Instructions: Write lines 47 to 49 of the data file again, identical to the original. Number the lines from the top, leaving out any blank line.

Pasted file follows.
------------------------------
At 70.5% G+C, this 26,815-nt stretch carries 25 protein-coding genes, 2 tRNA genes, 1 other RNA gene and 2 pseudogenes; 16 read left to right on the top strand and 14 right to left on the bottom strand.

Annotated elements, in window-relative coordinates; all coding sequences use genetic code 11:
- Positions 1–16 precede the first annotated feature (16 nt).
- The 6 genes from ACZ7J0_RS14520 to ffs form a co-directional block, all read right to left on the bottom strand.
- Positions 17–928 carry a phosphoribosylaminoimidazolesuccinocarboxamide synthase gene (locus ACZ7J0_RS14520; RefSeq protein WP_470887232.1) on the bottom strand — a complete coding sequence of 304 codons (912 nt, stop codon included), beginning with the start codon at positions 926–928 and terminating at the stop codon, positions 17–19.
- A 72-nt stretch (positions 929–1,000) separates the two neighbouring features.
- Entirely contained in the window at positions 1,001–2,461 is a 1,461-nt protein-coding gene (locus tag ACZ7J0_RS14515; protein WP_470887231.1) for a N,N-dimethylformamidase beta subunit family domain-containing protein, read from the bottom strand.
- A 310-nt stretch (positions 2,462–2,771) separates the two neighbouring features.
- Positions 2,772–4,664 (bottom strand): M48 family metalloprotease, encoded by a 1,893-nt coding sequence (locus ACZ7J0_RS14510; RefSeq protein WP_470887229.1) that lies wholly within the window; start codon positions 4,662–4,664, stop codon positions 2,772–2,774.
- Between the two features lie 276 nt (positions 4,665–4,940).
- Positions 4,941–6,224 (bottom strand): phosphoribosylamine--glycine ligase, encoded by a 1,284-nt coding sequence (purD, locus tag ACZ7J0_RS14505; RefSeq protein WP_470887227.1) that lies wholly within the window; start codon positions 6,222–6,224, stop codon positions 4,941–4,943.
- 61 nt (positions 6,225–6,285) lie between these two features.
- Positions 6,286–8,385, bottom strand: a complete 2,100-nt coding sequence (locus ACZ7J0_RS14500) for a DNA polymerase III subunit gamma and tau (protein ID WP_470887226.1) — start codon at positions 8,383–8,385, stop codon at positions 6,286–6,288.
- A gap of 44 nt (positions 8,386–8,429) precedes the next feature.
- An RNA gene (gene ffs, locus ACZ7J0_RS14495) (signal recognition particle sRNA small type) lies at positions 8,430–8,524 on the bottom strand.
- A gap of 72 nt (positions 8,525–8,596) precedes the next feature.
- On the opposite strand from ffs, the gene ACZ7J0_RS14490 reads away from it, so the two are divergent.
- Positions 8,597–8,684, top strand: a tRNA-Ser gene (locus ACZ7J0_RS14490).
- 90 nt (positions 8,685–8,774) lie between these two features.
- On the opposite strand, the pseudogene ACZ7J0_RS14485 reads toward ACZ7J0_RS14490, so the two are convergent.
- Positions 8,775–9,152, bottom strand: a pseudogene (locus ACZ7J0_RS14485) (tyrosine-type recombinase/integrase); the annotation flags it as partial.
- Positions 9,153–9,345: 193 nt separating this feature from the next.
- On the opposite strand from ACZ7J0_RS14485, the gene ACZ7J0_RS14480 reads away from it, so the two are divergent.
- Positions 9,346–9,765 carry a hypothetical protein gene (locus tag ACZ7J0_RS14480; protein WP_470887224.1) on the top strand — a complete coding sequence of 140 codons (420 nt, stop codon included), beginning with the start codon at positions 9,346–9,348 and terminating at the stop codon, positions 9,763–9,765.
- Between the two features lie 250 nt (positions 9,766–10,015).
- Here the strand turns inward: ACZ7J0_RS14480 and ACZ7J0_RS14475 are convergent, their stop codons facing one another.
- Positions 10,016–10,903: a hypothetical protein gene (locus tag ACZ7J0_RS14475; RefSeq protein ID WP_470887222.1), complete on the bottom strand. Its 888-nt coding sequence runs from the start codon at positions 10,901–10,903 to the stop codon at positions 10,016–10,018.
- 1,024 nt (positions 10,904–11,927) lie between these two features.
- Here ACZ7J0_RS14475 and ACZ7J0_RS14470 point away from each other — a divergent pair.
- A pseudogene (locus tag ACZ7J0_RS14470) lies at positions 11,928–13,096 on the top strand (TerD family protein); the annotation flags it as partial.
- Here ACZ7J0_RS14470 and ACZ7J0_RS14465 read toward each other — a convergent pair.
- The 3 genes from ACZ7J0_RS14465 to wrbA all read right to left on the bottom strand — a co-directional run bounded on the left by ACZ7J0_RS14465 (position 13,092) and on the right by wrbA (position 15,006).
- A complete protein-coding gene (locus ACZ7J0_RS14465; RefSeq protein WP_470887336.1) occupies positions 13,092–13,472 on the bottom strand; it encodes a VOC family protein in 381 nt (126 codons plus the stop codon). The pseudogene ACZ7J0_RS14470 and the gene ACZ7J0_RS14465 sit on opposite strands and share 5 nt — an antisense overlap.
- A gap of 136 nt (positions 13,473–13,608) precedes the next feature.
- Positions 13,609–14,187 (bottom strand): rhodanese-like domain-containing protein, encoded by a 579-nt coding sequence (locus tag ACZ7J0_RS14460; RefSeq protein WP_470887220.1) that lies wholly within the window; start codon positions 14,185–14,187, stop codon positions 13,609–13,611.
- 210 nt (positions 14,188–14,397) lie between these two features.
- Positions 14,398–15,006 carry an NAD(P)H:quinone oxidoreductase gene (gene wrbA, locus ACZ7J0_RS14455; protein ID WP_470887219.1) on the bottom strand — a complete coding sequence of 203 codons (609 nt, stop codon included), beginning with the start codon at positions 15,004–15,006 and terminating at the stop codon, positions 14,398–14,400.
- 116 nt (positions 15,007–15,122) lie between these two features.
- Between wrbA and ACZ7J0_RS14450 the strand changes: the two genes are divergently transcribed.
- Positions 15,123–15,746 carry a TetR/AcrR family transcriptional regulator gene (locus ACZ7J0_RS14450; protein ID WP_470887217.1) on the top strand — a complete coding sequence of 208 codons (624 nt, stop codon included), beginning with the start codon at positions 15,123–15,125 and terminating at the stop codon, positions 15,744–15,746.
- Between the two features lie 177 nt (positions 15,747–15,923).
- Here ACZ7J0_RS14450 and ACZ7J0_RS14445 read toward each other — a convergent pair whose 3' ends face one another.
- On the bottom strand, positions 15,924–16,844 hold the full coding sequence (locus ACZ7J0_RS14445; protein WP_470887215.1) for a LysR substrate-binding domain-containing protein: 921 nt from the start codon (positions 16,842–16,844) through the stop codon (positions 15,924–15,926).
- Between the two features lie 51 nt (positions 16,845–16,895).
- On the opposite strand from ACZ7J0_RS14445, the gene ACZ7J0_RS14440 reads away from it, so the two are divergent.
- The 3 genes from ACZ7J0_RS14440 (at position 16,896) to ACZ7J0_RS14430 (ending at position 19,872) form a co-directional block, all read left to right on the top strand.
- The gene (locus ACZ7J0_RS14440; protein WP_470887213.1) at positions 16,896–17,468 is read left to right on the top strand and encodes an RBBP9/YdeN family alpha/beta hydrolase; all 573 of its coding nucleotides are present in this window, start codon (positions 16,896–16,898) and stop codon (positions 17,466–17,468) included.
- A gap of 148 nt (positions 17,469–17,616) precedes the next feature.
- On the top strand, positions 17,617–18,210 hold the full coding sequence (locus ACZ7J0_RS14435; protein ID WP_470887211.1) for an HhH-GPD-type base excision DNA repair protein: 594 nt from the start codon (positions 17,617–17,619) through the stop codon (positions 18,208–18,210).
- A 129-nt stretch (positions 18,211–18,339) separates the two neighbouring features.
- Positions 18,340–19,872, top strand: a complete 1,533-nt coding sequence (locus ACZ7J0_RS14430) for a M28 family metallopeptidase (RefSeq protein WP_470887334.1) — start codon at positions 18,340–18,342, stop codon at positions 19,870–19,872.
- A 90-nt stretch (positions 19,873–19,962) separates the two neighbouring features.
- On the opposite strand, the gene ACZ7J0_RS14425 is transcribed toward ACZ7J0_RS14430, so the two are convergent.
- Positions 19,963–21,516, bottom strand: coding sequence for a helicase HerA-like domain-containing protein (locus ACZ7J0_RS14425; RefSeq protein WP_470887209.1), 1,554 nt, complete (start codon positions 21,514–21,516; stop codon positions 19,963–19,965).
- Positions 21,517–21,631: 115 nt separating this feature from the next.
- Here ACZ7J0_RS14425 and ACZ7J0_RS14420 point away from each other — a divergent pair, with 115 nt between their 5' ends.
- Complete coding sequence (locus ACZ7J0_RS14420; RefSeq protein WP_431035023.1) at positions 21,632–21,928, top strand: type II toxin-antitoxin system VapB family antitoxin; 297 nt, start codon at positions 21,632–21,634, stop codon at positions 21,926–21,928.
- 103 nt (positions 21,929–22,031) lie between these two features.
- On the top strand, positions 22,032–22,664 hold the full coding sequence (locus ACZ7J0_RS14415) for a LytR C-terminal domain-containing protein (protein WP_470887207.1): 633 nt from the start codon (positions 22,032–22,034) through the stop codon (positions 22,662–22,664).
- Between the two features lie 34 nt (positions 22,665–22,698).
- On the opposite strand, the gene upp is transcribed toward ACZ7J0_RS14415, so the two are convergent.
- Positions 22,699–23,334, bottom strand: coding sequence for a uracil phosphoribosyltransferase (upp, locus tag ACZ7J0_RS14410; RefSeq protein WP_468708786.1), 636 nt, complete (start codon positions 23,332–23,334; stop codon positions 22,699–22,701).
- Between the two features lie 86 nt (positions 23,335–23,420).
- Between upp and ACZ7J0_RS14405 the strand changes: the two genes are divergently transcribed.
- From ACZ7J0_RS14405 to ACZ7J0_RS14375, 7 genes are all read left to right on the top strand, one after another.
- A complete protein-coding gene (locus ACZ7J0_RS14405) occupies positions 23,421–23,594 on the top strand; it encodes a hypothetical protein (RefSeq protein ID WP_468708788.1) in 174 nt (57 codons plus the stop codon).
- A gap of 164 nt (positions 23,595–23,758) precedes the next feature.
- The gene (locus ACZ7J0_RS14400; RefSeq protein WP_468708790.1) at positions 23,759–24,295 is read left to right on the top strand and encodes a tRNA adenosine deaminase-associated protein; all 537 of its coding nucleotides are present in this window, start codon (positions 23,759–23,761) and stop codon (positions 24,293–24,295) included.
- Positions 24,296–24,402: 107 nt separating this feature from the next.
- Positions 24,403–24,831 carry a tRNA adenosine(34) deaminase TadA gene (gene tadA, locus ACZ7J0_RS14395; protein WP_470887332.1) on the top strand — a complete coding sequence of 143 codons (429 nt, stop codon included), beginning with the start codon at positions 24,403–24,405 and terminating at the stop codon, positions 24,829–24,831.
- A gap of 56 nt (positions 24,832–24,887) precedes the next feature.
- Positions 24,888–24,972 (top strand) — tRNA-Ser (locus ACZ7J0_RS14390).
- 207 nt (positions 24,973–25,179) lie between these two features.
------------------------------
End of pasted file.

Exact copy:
- The gene (locus ACZ7J0_RS14440; protein WP_470887213.1) at positions 16,896–17,468 is read left to right on the top strand and encodes an RBBP9/YdeN family alpha/beta hydrolase; all 573 of its coding nucleotides are present in this window, start codon (positions 16,896–16,898) and stop codon (positions 17,466–17,468) included.
- A gap of 148 nt (positions 17,469–17,616) precedes the next feature.
- On the top strand, positions 17,617–18,210 hold the full coding sequence (locus ACZ7J0_RS14435; protein ID WP_470887211.1) for an HhH-GPD-type base excision DNA repair protein: 594 nt from the start codon (positions 17,617–17,619) through the stop codon (positions 18,208–18,210).